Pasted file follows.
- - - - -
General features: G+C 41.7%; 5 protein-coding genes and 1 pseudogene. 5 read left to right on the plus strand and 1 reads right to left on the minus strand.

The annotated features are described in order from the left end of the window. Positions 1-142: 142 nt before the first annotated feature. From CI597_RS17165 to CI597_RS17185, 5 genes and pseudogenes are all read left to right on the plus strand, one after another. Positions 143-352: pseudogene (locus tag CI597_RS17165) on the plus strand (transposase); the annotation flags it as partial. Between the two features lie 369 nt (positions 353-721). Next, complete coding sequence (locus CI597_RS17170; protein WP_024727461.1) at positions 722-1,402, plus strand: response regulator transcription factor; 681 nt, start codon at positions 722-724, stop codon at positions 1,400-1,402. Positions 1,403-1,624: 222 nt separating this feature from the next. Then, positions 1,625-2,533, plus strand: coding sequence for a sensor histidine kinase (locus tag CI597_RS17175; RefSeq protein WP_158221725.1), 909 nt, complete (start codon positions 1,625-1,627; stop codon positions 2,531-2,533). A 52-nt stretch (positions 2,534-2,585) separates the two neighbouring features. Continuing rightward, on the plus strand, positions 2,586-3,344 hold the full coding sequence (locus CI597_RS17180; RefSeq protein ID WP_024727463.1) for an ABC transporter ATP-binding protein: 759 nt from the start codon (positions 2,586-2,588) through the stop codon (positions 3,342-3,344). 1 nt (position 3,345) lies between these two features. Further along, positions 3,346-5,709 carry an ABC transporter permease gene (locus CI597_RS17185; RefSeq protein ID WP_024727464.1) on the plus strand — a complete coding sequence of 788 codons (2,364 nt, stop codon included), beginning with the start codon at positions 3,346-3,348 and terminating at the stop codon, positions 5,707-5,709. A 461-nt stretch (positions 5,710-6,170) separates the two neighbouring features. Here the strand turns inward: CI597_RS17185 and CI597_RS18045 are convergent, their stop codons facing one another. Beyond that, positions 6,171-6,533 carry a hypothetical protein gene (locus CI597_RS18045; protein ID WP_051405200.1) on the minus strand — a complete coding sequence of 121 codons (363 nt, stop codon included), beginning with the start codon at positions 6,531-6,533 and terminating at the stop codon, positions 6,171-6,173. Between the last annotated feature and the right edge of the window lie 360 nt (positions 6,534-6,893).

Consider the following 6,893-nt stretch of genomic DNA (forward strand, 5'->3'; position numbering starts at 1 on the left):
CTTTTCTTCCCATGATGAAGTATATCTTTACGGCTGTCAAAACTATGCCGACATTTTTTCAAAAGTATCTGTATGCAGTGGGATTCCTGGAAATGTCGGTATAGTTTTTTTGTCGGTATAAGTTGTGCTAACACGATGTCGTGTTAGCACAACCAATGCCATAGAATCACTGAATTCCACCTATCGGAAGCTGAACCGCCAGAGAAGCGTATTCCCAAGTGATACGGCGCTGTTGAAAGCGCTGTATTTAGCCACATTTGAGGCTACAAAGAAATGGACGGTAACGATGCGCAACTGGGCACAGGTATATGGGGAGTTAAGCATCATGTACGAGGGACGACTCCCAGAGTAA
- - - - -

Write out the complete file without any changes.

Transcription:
General features: G+C 41.7%; 5 protein-coding genes and 1 pseudogene. 5 read left to right on the plus strand and 1 reads right to left on the minus strand.

The annotated features are described in order from the left end of the window. Positions 1-142: 142 nt before the first annotated feature. From CI597_RS17165 to CI597_RS17185, 5 genes and pseudogenes are all read left to right on the plus strand, one after another. Positions 143-352: pseudogene (locus tag CI597_RS17165) on the plus strand (transposase); the annotation flags it as partial. Between the two features lie 369 nt (positions 353-721). Next, complete coding sequence (locus CI597_RS17170; protein WP_024727461.1) at positions 722-1,402, plus strand: response regulator transcription factor; 681 nt, start codon at positions 722-724, stop codon at positions 1,400-1,402. Positions 1,403-1,624: 222 nt separating this feature from the next. Then, positions 1,625-2,533, plus strand: coding sequence for a sensor histidine kinase (locus tag CI597_RS17175; RefSeq protein WP_158221725.1), 909 nt, complete (start codon positions 1,625-1,627; stop codon positions 2,531-2,533). A 52-nt stretch (positions 2,534-2,585) separates the two neighbouring features. Continuing rightward, on the plus strand, positions 2,586-3,344 hold the full coding sequence (locus CI597_RS17180; RefSeq protein ID WP_024727463.1) for an ABC transporter ATP-binding protein: 759 nt from the start codon (positions 2,586-2,588) through the stop codon (positions 3,342-3,344). 1 nt (position 3,345) lies between these two features. Further along, positions 3,346-5,709 carry an ABC transporter permease gene (locus CI597_RS17185; RefSeq protein ID WP_024727464.1) on the plus strand — a complete coding sequence of 788 codons (2,364 nt, stop codon included), beginning with the start codon at positions 3,346-3,348 and terminating at the stop codon, positions 5,707-5,709. A 461-nt stretch (positions 5,710-6,170) separates the two neighbouring features. Here the strand turns inward: CI597_RS17185 and CI597_RS18045 are convergent, their stop codons facing one another. Beyond that, positions 6,171-6,533 carry a hypothetical protein gene (locus CI597_RS18045; protein ID WP_051405200.1) on the minus strand — a complete coding sequence of 121 codons (363 nt, stop codon included), beginning with the start codon at positions 6,531-6,533 and terminating at the stop codon, positions 6,171-6,173. Between the last annotated feature and the right edge of the window lie 360 nt (positions 6,534-6,893).

Consider the following 6,893-nt stretch of genomic DNA (forward strand, 5'->3'; position numbering starts at 1 on the left):
CTTTTCTTCCCATGATGAAGTATATCTTTACGGCTGTCAAAACTATGCCGACATTTTTTCAAAAGTATCTGTATGCAGTGGGATTCCTGGAAATGTCGGTATAGTTTTTTTGTCGGTATAAGTTGTGCTAACACGATGTCGTGTTAGCACAACCAATGCCATAGAATCACTGAATTCCACCTATCGGAAGCTGAACCGCCAGAGAAGCGTATTCCCAAGTGATACGGCGCTGTTGAAAGCGCTGTATTTAGCCACATTTGAGGCTACAAAGAAATGGACGGTAACGATGCGCAACTGGGCACAGGTATATGGGGAGTTAAGCATCATGTACGAGGGACGACTCCCAGAGTAA